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GOP Hopefuls Speak To Party

Ohio County forum hosted for candidates

February 22, 2012
By JOSELYN KING - Political Writer , The Intelligencer / Wheeling News-Register

WHEELING - Consumer spending is rebounding this election year, but it hasn't made it back to where it was prior to the 2008 elections, Rep. David B. McKinley told Ohio County Republicans on Tuesday night.

The local congressman was the keynote speaker for the GOP's "Meet the Slate" event at the Capitol Theatre in downtown Wheeling. He questioned the policies of the Obama administration, especially as they pertain to the economy.

"In 2008, consumer spending was $102 a day," McKinley said. "Today, it is down to $62. Consumers are sitting back. They are not quite sure we have the right solutions in place."

Article Photos

Photo by Joselyn King
Rep. David B. McKinley, R-W.Va., speaks at the Ohio County Republican Party’s “meet the slate” event Tuesday at the Capitol Theatre in Wheeling.

And people are switching their buying habits. Most consumers typically shop at stores such as Sears, Gap and Abercrombie & Fitch - companies that have closed stores across America, McKinley said.

"It's a real concern who is going to make it through this," he said.

Other Republican candidates also spoke. John Raese was the GOP candidate in the 2010 special election for Senate, and lost to Democrat Joe Manchin. Raese is again running for the Senate seat, and he indicated he will be more aggressive in this election.

"My father always told me it's OK to make a mistake - just don't make the same mistake twice," Raese said. "The reason I lost the senate race is I didn't answer negative advertising. I made a mistake. That's not going to happen this time. I'm going to base my campaign on taxes - because we need utility before taxes ... I'm going to base it on defense. And the worst thing, I'm going to base it on 'Obamacare,' because it needs repealed and I want to repeal it."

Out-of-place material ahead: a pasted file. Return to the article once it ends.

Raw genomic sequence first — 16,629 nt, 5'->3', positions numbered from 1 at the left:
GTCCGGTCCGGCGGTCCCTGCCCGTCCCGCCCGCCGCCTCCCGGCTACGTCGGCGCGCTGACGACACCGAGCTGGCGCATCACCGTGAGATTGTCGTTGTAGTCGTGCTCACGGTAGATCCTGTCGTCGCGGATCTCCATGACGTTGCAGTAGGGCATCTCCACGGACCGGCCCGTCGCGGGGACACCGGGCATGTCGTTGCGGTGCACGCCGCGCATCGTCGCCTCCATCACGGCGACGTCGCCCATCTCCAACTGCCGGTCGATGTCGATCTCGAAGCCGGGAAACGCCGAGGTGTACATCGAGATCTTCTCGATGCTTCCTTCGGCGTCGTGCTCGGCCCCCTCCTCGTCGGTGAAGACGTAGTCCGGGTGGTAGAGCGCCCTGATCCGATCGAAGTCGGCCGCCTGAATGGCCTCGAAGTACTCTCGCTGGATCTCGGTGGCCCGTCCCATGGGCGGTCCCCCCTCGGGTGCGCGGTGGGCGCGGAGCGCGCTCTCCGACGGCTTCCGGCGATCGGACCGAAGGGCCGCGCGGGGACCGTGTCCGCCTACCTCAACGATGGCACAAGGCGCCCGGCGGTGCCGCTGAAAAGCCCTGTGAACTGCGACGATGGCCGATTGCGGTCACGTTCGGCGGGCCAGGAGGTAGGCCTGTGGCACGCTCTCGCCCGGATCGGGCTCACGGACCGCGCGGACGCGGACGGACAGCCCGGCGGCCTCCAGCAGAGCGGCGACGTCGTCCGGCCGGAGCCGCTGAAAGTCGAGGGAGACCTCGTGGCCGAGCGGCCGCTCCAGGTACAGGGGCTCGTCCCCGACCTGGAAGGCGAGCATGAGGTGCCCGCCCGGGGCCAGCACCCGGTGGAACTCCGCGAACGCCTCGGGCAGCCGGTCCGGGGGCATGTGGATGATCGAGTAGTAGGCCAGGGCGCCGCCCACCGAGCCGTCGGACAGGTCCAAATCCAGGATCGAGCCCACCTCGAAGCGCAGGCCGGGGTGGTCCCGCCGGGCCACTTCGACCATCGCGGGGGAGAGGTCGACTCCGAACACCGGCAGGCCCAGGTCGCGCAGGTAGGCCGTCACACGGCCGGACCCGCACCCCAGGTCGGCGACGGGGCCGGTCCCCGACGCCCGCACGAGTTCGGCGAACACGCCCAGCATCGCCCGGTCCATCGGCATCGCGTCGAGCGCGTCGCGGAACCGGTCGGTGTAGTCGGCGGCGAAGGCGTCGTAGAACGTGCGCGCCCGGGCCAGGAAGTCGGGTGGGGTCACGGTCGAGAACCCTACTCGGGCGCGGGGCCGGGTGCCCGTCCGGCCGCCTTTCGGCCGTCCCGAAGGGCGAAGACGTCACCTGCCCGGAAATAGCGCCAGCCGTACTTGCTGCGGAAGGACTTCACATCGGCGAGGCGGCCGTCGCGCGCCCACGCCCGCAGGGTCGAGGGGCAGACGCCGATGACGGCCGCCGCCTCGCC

Bill Maloney lost his bid for governor last year in a special election to Earl Ray Tomblin. Maloney is running for governor again this year, and said West Virginia needs strong election and ethics reforms.

"I lost my campaign by 7,500 votes - and 6,000 of those were in Logan County," Maloney said. "There's something wrong with that."

Tomblin makes his home in Logan County.

Allen Loughry, candidate for the state Supreme Court of Appeals, has written a book on elections in West Virginia. He agreed with Maloney that the Logan County numbers were perplexing.

"Earl Ray Tomblin won 92 percent of the vote in Logan County ... you don't get 92 percent of the vote unless something is awkward," he claimed.

Steve Connolly, currently an assistant prosecutor in Putnam County, is running for West Virginia treasurer. The 37-year-old said the Republican party could benefit in the future from his youth.

"There are 170 employees in the treasurer's office and many are making $100,000 a year," Connolly said. "And there are multiple people making $40,000, and I'm not sure what they do other than drive the treasurer around the state."

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